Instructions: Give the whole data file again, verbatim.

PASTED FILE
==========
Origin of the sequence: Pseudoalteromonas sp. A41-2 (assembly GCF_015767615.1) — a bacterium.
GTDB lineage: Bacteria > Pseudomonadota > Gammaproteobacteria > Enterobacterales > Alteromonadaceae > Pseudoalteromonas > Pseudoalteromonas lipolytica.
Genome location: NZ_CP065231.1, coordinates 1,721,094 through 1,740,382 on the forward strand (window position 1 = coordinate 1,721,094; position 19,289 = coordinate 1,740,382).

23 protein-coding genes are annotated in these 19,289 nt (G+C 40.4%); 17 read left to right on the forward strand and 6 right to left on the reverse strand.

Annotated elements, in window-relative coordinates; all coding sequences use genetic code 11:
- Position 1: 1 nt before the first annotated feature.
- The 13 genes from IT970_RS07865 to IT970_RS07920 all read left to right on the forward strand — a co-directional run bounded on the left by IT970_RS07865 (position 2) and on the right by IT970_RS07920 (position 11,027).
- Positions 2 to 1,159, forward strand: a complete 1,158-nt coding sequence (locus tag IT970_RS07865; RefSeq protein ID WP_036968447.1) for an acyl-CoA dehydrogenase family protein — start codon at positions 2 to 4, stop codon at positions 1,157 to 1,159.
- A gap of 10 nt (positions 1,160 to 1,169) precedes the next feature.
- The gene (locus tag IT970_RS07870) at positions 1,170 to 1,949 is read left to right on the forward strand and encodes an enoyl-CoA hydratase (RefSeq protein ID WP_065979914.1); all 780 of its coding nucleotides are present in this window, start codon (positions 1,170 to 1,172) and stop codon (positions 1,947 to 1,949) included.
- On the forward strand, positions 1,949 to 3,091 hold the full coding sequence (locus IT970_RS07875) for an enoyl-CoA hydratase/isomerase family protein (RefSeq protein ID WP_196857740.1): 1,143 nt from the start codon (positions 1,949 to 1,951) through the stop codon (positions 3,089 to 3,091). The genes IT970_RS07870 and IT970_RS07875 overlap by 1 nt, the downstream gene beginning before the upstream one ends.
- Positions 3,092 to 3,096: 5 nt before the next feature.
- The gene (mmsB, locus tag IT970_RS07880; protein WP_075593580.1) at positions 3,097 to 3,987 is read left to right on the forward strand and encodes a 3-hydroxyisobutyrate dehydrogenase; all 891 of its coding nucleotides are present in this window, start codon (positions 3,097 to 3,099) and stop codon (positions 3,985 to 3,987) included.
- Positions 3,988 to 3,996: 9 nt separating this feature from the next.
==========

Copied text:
Origin of the sequence: Pseudoalteromonas sp. A41-2 (assembly GCF_015767615.1) — a bacterium.
GTDB lineage: Bacteria > Pseudomonadota > Gammaproteobacteria > Enterobacterales > Alteromonadaceae > Pseudoalteromonas > Pseudoalteromonas lipolytica.
Genome location: NZ_CP065231.1, coordinates 1,721,094 through 1,740,382 on the forward strand (window position 1 = coordinate 1,721,094; position 19,289 = coordinate 1,740,382).

23 protein-coding genes are annotated in these 19,289 nt (G+C 40.4%); 17 read left to right on the forward strand and 6 right to left on the reverse strand.

Annotated elements, in window-relative coordinates; all coding sequences use genetic code 11:
- Position 1: 1 nt before the first annotated feature.
- The 13 genes from IT970_RS07865 to IT970_RS07920 all read left to right on the forward strand — a co-directional run bounded on the left by IT970_RS07865 (position 2) and on the right by IT970_RS07920 (position 11,027).
- Positions 2 to 1,159, forward strand: a complete 1,158-nt coding sequence (locus tag IT970_RS07865; RefSeq protein ID WP_036968447.1) for an acyl-CoA dehydrogenase family protein — start codon at positions 2 to 4, stop codon at positions 1,157 to 1,159.
- A gap of 10 nt (positions 1,160 to 1,169) precedes the next feature.
- The gene (locus tag IT970_RS07870) at positions 1,170 to 1,949 is read left to right on the forward strand and encodes an enoyl-CoA hydratase (RefSeq protein ID WP_065979914.1); all 780 of its coding nucleotides are present in this window, start codon (positions 1,170 to 1,172) and stop codon (positions 1,947 to 1,949) included.
- On the forward strand, positions 1,949 to 3,091 hold the full coding sequence (locus IT970_RS07875) for an enoyl-CoA hydratase/isomerase family protein (RefSeq protein ID WP_196857740.1): 1,143 nt from the start codon (positions 1,949 to 1,951) through the stop codon (positions 3,089 to 3,091). The genes IT970_RS07870 and IT970_RS07875 overlap by 1 nt, the downstream gene beginning before the upstream one ends.
- Positions 3,092 to 3,096: 5 nt before the next feature.
- The gene (mmsB, locus tag IT970_RS07880; protein WP_075593580.1) at positions 3,097 to 3,987 is read left to right on the forward strand and encodes a 3-hydroxyisobutyrate dehydrogenase; all 891 of its coding nucleotides are present in this window, start codon (positions 3,097 to 3,099) and stop codon (positions 3,985 to 3,987) included.
- Positions 3,988 to 3,996: 9 nt separating this feature from the next.